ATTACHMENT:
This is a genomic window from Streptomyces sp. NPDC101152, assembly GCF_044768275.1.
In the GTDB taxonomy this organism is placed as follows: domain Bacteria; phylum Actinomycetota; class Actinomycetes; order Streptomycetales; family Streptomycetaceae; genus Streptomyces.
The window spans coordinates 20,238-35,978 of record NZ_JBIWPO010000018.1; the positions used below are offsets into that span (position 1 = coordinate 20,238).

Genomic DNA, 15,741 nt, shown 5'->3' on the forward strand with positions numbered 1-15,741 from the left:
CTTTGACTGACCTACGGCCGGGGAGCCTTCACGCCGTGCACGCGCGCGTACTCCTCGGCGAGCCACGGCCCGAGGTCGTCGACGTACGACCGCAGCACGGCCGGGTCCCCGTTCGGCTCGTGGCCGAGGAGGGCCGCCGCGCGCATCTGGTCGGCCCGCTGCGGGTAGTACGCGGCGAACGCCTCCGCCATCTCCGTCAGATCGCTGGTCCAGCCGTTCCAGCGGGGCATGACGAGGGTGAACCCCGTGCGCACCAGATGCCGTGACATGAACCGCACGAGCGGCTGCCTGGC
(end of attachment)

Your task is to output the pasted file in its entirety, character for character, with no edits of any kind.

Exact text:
This is a genomic window from Streptomyces sp. NPDC101152, assembly GCF_044768275.1.
In the GTDB taxonomy this organism is placed as follows: domain Bacteria; phylum Actinomycetota; class Actinomycetes; order Streptomycetales; family Streptomycetaceae; genus Streptomyces.
The window spans coordinates 20,238-35,978 of record NZ_JBIWPO010000018.1; the positions used below are offsets into that span (position 1 = coordinate 20,238).

Genomic DNA, 15,741 nt, shown 5'->3' on the forward strand with positions numbered 1-15,741 from the left:
CTTTGACTGACCTACGGCCGGGGAGCCTTCACGCCGTGCACGCGCGCGTACTCCTCGGCGAGCCACGGCCCGAGGTCGTCGACGTACGACCGCAGCACGGCCGGGTCCCCGTTCGGCTCGTGGCCGAGGAGGGCCGCCGCGCGCATCTGGTCGGCCCGCTGCGGGTAGTACGCGGCGAACGCCTCCGCCATCTCCGTCAGATCGCTGGTCCAGCCGTTCCAGCGGGGCATGACGAGGGTGAACCCCGTGCGCACCAGATGCCGTGACATGAACCGCACGAGCGGCTGCCTGGC